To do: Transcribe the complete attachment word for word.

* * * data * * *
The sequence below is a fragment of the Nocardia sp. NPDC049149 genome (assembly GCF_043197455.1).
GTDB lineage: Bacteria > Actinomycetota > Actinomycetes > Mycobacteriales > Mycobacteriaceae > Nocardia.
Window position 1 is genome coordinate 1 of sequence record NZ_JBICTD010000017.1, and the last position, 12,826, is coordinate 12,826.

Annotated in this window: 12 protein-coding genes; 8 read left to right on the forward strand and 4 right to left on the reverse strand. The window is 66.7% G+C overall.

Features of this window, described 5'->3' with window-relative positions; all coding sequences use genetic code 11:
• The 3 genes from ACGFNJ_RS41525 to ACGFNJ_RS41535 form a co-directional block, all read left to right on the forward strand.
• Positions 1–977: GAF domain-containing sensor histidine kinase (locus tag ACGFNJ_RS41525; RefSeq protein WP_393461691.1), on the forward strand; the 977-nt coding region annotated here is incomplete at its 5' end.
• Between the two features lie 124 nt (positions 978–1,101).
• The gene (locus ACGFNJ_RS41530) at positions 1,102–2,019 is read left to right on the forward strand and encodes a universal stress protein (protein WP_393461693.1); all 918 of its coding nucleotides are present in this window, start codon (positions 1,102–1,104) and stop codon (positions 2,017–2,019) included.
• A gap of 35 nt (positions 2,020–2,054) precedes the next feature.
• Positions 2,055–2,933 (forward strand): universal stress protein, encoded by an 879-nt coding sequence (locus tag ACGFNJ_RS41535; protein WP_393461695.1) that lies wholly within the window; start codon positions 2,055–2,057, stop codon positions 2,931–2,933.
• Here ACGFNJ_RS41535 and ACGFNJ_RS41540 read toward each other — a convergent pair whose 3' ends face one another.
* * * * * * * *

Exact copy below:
The sequence below is a fragment of the Nocardia sp. NPDC049149 genome (assembly GCF_043197455.1).
GTDB lineage: Bacteria > Actinomycetota > Actinomycetes > Mycobacteriales > Mycobacteriaceae > Nocardia.
Window position 1 is genome coordinate 1 of sequence record NZ_JBICTD010000017.1, and the last position, 12,826, is coordinate 12,826.

Annotated in this window: 12 protein-coding genes; 8 read left to right on the forward strand and 4 right to left on the reverse strand. The window is 66.7% G+C overall.

Features of this window, described 5'->3' with window-relative positions; all coding sequences use genetic code 11:
• The 3 genes from ACGFNJ_RS41525 to ACGFNJ_RS41535 form a co-directional block, all read left to right on the forward strand.
• Positions 1–977: GAF domain-containing sensor histidine kinase (locus tag ACGFNJ_RS41525; RefSeq protein WP_393461691.1), on the forward strand; the 977-nt coding region annotated here is incomplete at its 5' end.
• Between the two features lie 124 nt (positions 978–1,101).
• The gene (locus ACGFNJ_RS41530) at positions 1,102–2,019 is read left to right on the forward strand and encodes a universal stress protein (protein WP_393461693.1); all 918 of its coding nucleotides are present in this window, start codon (positions 1,102–1,104) and stop codon (positions 2,017–2,019) included.
• A gap of 35 nt (positions 2,020–2,054) precedes the next feature.
• Positions 2,055–2,933 (forward strand): universal stress protein, encoded by an 879-nt coding sequence (locus tag ACGFNJ_RS41535; protein WP_393461695.1) that lies wholly within the window; start codon positions 2,055–2,057, stop codon positions 2,931–2,933.
• Here ACGFNJ_RS41535 and ACGFNJ_RS41540 read toward each other — a convergent pair whose 3' ends face one another.